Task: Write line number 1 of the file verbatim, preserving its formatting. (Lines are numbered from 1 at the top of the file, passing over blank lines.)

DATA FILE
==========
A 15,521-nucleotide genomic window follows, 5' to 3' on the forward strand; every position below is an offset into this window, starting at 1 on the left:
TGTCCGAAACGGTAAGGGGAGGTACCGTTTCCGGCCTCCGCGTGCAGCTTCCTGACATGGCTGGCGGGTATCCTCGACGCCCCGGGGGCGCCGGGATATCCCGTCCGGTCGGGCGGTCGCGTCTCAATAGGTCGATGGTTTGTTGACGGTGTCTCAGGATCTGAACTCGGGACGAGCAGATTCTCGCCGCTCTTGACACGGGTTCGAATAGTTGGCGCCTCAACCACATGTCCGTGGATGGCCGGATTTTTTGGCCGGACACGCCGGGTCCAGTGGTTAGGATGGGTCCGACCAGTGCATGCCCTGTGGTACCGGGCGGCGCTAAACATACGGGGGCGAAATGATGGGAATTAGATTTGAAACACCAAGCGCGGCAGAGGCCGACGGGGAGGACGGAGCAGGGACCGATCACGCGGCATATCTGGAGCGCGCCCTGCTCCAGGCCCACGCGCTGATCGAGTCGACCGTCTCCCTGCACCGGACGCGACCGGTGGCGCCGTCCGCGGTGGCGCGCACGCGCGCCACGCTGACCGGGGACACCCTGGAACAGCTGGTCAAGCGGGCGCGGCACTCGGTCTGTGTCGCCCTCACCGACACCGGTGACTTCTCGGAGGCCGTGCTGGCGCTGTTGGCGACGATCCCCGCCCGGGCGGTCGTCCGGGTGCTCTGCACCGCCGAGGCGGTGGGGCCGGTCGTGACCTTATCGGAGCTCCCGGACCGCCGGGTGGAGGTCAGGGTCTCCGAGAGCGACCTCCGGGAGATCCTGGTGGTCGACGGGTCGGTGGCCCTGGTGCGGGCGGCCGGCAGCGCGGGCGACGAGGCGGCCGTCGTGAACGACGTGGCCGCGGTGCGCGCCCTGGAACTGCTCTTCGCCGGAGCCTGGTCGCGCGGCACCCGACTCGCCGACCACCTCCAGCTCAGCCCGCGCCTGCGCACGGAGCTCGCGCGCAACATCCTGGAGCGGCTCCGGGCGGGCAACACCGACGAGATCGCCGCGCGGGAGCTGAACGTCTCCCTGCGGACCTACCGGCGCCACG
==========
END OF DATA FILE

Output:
A 15,521-nucleotide genomic window follows, 5' to 3' on the forward strand; every position below is an offset into this window, starting at 1 on the left: